Nov. 20, 2019
Israel’s Rights in the West Bank under International Law – Amb. Alan Baker
Israel’s rights in the West Bank did not originate with the 1967 Six-Day War. The Balfour Declaration issued by the British government in 1917 acknowledged the indigenous presence and historic aspirations of the Jewish people to reestablish their historic national home in Palestine. The Balfour Declaration received international legal acknowledgment and validity in a series of instruments, commencing with the 1920 San Remo Conference, and was subsequently approved by the Council of the League of Nations on July 24, 1922.
Following the 1967 Six-Day War, Israel attained control of Judea and Samaria (the West Bank) from Jordan. However, Jordan was not considered by the international community as having attained legitimate sovereign rights there following its 1950 unrecognized annexation of the areas. From the legal point of view, since there existed no legitimate sovereign power, the classic laws of occupation were not legally applicable.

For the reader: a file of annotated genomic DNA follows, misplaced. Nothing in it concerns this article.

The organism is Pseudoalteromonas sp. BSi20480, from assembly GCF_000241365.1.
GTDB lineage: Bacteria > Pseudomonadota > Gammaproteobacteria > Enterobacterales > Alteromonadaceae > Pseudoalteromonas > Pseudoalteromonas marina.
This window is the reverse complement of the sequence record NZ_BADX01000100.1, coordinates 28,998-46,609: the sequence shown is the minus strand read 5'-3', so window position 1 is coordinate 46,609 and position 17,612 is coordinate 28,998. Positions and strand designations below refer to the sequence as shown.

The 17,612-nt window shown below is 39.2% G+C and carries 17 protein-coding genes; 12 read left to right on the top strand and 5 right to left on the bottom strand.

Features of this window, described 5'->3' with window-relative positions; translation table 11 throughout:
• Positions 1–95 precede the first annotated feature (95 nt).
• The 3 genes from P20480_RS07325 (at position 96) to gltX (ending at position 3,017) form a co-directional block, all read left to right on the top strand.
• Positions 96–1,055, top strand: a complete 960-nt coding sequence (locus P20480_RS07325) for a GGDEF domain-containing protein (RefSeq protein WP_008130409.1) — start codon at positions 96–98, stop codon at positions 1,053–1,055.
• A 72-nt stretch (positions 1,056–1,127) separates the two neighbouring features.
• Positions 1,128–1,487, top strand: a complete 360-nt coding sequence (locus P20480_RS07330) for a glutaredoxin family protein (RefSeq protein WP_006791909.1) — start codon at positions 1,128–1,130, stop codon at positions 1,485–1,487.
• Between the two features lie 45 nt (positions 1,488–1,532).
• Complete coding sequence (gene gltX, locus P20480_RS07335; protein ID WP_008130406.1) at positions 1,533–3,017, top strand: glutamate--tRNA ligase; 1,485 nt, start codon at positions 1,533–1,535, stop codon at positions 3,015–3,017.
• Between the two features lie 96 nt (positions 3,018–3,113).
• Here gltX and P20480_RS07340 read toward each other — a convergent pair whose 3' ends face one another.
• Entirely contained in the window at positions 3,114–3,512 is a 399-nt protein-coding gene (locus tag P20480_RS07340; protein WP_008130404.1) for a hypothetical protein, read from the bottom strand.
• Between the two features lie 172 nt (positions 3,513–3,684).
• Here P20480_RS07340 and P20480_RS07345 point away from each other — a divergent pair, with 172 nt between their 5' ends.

The Oslo Accords created a legal regime that overrides any other previously applicable legal framework. The parties agreed that this arrangement would remain valid pending the outcome of negotiations between them. Despite attempts by the international community, through nonbinding political statements and resolutions in the UN, to prejudge the outcome of the negotiations by claiming that the territories are “occupied Palestinian territories,” there exists no such legally accepted determination.
The writer, former legal adviser and deputy director-general of Israel’s Ministry of Foreign Affairs, participated in the negotiation and drafting of the Oslo Accords with the Palestinians, as well as agreements and peace treaties with Egypt, Jordan, and Lebanon. (Tablet)
(Click on the article’s title to see the whole Tablet Magazine article…Ed.)